BETHEL — Two teenagers and their uncles took off from a small Interior Alaska village in a skiff last week for hunting grounds at the edge of the Brooks Range.
By the time the trip ended, they had stories to tell of running out of gas and beaching the boat, of working the wilderness and of hunting too. They got a big bull and it was quite a thing to be part of.
The main moose hunting season in Alaska has wrapped up. Some had a hard time, including on the Kenai Peninsula, where rainy, cool weather made poor conditions for hunting and moose calling, an effective way to lure bulls in rut. Others found success, in the experience, the stories and freezers full of meat.
"It definitely is moose season around here," said Jon Barton, the assistant area wildlife biologist in McGrath. One man had just reported that his son got a nice bull.
McGrath sits on the Kuskokwim River's upper stretch, where the big push for subsistence is moose, not salmon. Out-of-state hunters in camouflage stage there, and locals want their moose meat too.
"Throughout the season you can see folks come in with moose in their boats," Barton said. "You can drive around the roads in town and some people have racks in their yards, just the heads they brought back. You can see meat sheds, with meat hanging in there for processing."
In rural Alaska airports, meat-filled coolers and moose racks are checked baggage.
Teenager raises a rifle
Last week in the Interior, P.J. Simon, originally from the village of Allakaket and now a Fairbanks resident, boated from the village with his nephews and another of their uncles some 150 miles to a camping and hunting spot.
The morning of Sept. 22, they climbed a ridge to look for moose. They goofed around, taking pictures and making little videos to mark the occasion.
And Simon called, imitating the mournful moan of a cow moose. He's Athabascan but said he uses Western ways too. He cut off the bottom of a juice bottle to scrape the brush, rustling like a moose. He is vice chairman of Doyon Ltd. and normally works in fall as an assistant guide. Clients canceled this year so he got to go on his own.
The other uncle, Walter Bergman, heard something. Simon, 46, pulled out his binoculars. He could see an animal in the valley coming up the hill.
"Be ready, guys, here it comes," Simon told his nephews. "By golly, this moose started running. It was grunting away, and I grunted back."
The younger nephew, Tyler Bergman, 13, walked toward his other uncle, a little rattled. The men told him it was his time.
Tyler settled in, raised his grandfather's .30-30 rifle and fired. He missed, then shot again. That one hit. Simon was at the ready and fired too, to make sure.
"This one was coming right toward us. Jumped over a stand of deadfall, like a horse. Kinda shook its horns," he said.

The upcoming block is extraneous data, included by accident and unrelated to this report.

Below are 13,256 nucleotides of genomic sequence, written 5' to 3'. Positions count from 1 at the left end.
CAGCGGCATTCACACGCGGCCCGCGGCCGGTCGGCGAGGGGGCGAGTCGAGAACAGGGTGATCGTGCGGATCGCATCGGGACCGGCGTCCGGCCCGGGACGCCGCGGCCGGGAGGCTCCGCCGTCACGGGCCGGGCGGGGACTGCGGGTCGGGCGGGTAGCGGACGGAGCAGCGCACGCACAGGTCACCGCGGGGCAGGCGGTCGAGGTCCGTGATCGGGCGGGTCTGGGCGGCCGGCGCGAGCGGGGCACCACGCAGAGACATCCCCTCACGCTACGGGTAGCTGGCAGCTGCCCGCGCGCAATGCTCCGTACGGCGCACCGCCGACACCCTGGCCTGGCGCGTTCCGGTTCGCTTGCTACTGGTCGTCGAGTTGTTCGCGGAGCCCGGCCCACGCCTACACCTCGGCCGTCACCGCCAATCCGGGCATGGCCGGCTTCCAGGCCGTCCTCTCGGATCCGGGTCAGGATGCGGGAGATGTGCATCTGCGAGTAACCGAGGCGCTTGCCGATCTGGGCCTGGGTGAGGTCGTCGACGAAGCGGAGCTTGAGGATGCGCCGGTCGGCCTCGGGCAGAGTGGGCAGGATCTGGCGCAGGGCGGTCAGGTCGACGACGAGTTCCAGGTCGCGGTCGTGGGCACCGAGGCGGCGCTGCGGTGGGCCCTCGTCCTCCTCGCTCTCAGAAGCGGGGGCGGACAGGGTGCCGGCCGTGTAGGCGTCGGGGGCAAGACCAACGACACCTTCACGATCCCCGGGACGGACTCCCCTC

The moose was big, with an antler spread of 72 inches, more than enough by a foot to make it in the Fairbanks Daily News-Miner's 60-inch Club of stories and pictures. Simon made it only once before, back in 2004.
They were in an area where it was legal to shoot any size bull, and they weren't necessarily looking for a big one, Simon said. That wasn't the point. The teens live in Fairbanks — "city slickers," Simon joked. Teaching old culture and new ways, the tradition of the hunt, the hard work of subsistence — that is why they camped out for four nights, he said.
The men demonstrated gun safety and different ways to make fires. The boys gathered wood and helped carry moose back to the boat. They ate fresh backstrap — a tender cut — cooked over the camp stove with fat and seasonings.
On the way home, when the moose-laden, 20-foot aluminum boat beached on a mud bar, everybody had to jump out and push. The heavy load was using more gas than expected too. Just 11 miles from the village, the gas ran out. They had to camp an extra night until another uncle arrived with 5 gallons of fuel, plus hot tea and dried moose.
"I just wanted to teach them outdoor life and to love the outdoors and to be grateful we have an opportunity to hunt," Simon said. "It's not about how big a moose."
The meat was split among four families, including his parents in the village and the boys' family in Fairbanks.
Hunters are still sending in reports from the field. Seasons open and close by area of Alaska. Some number of general moose hunts ended either Sept. 20 or Sept. 25. Counts of how many Alaska moose were harvested this year aren't yet available, state game managers say.
"Initial indications are we are down a little bit this year," said Jeff Selinger, Kenai area wildlife biologist with the state Department of Fish and Game. He attributed that to cloudy, rainy weather, not to a decline in moose numbers. Last year hunters killed roughly 290 moose in the two game management units that cover most of the Kenai, he said.